Not only does the U.S. Department of Justice want crypto criminals who violate money transmitter licensing laws to spend more time in jail, but it also wants to make it easier to put them there.
When its crypto regulatory advisory report came out last week, the big news was the creation of the Digital Asset Coordinator (DAC) Network, a group of 150 prosecutors specially trained in cryptocurrencies and the workings of virtual asset service providers (VASP) like exchanges and money services businesses (MSBs) that on- and off-ramp dollars and other fiat currencies.
But the report, “The Role of Law Enforcement in Detecting, Investigating, and Prosecuting Criminal Activity Related to Digital Assets,” came with a number of specific recommendations for legal changes to make their jobs easier and more successful. Several seemed to be aimed far beyond that of the crypto industry, most notably a proposal to double the maximum jail term for unlicensed money transmitting violations from five to 10 years and change judicial guidelines to better ensure lengthier sentences. These were essentially framed as “this would affect crypto, too.”
But the Justice Department had another two high-priority legislative asks, beginning with a request to extend legal anti-tipoff provisions preventing officers or agents of financial institutions from informing customers that they are the subject of an investigation to VASPs.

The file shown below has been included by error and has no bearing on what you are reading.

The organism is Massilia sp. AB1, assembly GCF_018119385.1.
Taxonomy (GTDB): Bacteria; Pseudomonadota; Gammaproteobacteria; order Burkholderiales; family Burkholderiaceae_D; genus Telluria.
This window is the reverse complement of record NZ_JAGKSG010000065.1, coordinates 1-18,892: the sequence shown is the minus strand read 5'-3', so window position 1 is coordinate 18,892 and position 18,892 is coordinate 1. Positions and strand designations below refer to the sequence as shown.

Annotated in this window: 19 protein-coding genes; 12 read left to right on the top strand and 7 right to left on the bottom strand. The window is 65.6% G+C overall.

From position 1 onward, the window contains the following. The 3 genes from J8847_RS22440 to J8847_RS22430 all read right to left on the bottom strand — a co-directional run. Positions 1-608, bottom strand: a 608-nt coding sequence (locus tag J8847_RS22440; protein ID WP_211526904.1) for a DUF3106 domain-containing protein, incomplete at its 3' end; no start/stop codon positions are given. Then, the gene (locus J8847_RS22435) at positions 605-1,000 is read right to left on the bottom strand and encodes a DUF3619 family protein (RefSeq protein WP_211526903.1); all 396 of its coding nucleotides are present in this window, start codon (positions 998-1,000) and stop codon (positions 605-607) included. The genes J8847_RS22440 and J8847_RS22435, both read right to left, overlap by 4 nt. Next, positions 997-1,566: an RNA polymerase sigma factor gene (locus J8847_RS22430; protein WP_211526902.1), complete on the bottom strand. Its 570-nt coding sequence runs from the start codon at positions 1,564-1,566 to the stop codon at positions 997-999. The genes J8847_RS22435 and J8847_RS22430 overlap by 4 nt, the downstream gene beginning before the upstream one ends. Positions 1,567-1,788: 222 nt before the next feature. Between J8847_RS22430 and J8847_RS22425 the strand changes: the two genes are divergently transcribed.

These statutes, the DOJ said, “do not currently reach certain VASPs that operate as MSBs.”
The reason, it said, is that while they are defined as “financial institutions” under the broader Bank Secrecy Act, VASPs are not so defined in the law that forbids them from telling customers of a subpoena.
At that point, however, the DOJ returns to its apparent objective of expanding the broader anti-tipoff laws by noting that the subpoenas covered “omit serious offenses” such as racketeering, some drug- trafficking and human-trafficking offenses, tax crimes and securities violations, as well as some computer crimes, mail fraud and wire fraud schemes.
This is needed, it said, “in light of the growing use of digital assets across a broad spectrum of criminal activities.”
A Longer Statute of Limitations
The third and final high-priority request for congressional action is to extend the statute of limitation for all crimes involving the transfer of digital assets from the standard federal five years to 10 years.
The reason is that digital assets-related investigations “pose significant challenges” that can make them “complex and lengthy in duration, in part because their cross-border nature means that they require requests for mutual legal assistance from (often several different) foreign governments, which can take years to resolve.”
It also asks for the three-year suspension of the statute to be extended when foreign evidence needs to be obtained in digital assets-related cases.
Down the Road
While not among the highest priorities, venue selection and records retention can be a substantial difficulty for digital asset cases against cryptocurrency and hosting companies that “claim to be located everywhere and nowhere (personnel in one place, registration in another place, records in a third place).” So the Justice Department wants to be able to prosecute alleged offenders in any district in which a victim is located.
And it wants more funding to do all of this.
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